France now entered more readily into competition rather than confrontation with its former allies. To make the French more competitive, the franc was devalued. The veto against Britain’s entry into the Common Market was abandoned, and, without rejoining NATO, France began more formal cooperation with it. An economic recession began in 1973, however, and public confidence wavered.
France returned to governments that could administer programs only with the help of complex coalitions, as the aristocratic Valery Giscard d’ Estaing (1926– became president. Fearful of the left, and ultimately beset by political scandal, Giscard did not press the social reform his platform had promised. From 1972 to 1977 the Socialist and Communist parties formed a common front to oppose the right and center parties, but the communists withdrew in 1977.
In 1981 an able Socialist party regular who had worked to broaden the socialist base by weakening the communists, their traditional enemies, won the presidential election. This man, Francois Mitterrand (1916– ), brought four communists into his cabinet and announced plans to nationalize certain sectors of industry. At the same time, Mitterrand took a strongly anti-Soviet stance over the Soviet Union’s invasion of Afghanistan, which had begun in December 1979.
He declared himself committed to a mixed-enterprise economy and to cooperation with the Americans in their efforts to renew disarmament talks while seeking to base a nuclear missile force within Europe. In 1986 France began a graduated process of industrial privatization, achieved by 1993, and in 1995, Mitterand retired.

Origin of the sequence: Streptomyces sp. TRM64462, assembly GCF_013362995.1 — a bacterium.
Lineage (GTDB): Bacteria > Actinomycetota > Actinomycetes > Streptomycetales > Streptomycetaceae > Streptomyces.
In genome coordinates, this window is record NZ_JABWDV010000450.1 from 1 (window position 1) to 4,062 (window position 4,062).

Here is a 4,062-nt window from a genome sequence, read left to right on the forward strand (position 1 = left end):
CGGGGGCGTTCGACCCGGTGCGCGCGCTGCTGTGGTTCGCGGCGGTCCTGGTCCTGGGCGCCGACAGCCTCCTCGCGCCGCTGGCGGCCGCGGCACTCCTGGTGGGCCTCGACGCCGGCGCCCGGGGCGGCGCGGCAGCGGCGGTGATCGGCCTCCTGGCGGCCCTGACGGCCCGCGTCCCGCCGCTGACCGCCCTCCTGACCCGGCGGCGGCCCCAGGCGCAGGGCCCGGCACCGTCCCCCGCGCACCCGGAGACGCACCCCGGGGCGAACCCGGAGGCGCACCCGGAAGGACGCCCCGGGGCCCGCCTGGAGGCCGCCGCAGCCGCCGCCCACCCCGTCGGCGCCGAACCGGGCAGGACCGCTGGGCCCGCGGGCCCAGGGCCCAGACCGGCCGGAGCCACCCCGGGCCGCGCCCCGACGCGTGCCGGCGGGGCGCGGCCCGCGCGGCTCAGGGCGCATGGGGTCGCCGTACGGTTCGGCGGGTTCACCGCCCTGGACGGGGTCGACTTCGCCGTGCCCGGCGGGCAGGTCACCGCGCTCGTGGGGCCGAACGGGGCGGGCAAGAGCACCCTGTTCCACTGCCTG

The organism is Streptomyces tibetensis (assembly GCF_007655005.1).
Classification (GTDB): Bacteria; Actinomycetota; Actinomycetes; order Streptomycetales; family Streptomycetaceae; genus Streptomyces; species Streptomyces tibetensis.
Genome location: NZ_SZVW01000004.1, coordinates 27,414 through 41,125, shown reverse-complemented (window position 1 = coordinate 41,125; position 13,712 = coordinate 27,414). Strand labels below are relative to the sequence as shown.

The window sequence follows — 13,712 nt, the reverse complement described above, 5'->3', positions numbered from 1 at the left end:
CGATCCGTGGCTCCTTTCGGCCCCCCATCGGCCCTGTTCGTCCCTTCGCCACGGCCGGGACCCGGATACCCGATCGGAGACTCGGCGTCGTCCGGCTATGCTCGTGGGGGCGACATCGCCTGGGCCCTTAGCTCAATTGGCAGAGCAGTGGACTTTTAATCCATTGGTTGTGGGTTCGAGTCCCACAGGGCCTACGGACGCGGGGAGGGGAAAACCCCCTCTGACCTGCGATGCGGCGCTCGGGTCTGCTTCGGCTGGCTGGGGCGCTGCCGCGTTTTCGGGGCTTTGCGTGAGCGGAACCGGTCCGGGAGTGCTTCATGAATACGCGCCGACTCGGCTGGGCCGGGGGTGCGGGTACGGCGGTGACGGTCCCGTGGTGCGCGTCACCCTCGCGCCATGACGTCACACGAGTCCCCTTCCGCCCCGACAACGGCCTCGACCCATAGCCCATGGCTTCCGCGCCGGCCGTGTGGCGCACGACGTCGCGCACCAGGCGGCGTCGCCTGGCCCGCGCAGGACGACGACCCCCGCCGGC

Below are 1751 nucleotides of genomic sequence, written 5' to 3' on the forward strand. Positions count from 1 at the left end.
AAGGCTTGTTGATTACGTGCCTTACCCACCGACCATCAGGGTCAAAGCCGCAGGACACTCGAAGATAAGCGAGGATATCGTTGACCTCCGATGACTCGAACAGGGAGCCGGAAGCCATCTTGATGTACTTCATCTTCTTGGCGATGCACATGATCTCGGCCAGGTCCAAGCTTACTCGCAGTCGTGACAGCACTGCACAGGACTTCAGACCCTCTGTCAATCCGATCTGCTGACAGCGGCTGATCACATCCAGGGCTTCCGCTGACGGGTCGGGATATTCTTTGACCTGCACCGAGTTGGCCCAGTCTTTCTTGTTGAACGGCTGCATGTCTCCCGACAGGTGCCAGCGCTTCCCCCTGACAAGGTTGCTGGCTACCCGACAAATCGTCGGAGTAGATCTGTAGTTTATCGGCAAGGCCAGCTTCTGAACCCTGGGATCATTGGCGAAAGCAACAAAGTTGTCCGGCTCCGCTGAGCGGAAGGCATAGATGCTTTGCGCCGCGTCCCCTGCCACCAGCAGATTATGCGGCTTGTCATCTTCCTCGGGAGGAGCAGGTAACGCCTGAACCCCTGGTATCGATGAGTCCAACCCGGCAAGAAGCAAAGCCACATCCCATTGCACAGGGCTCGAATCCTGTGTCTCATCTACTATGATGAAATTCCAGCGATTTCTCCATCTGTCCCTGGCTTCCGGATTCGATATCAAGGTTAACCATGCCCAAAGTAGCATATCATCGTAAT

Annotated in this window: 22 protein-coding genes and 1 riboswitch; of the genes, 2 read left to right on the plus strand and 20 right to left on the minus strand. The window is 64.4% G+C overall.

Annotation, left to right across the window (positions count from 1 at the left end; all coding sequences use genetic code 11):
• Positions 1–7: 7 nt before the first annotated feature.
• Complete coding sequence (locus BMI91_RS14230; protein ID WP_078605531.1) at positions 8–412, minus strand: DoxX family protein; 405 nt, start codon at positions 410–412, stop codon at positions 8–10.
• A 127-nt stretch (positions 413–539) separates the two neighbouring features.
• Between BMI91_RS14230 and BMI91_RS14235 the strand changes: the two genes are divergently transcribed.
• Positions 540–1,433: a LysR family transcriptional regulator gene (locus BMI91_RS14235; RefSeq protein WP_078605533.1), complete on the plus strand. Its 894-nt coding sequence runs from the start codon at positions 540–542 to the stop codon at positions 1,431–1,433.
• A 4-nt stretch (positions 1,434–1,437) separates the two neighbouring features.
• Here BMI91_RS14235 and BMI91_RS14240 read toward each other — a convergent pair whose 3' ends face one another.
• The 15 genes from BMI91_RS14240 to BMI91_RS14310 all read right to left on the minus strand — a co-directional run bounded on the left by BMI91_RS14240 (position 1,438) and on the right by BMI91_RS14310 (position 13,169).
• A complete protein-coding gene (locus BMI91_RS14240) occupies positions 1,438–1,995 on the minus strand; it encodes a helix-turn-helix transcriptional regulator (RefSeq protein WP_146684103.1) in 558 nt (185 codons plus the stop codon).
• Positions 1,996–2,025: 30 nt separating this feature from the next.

France was one of the first countries to face the problem of large-scale immigration from former colonies, followed by substantial new immigration from politically unstable, repressive, or poverty-stricken states. At first France accepted Muslim immigrants from North Africa and French-speaking blacks from sub-Saharan Africa, but by the 1990s public opinion was turning against the influx of immigrants, many of whom were in fact refugees.
In 1993 France restricted entry and passed laws making it possible to expel foreigners more easily. In the meantime the same problem—that of international “boat people”—became serious in the United States, to which thousands of Cubans and Haitians were fleeing. Germans% attractive to workers from the Balkans and Turkey, experienced anti-immigrant rioting.
Britain had long since closed its doors to much Commonwealth immigration, especially South Asian and West Indian. France thus joined other Western nations in turning to more restrictive policies in the face of a worldwide problem that no one nation could solve and that calls for action from the United Nations barely seemed to touch.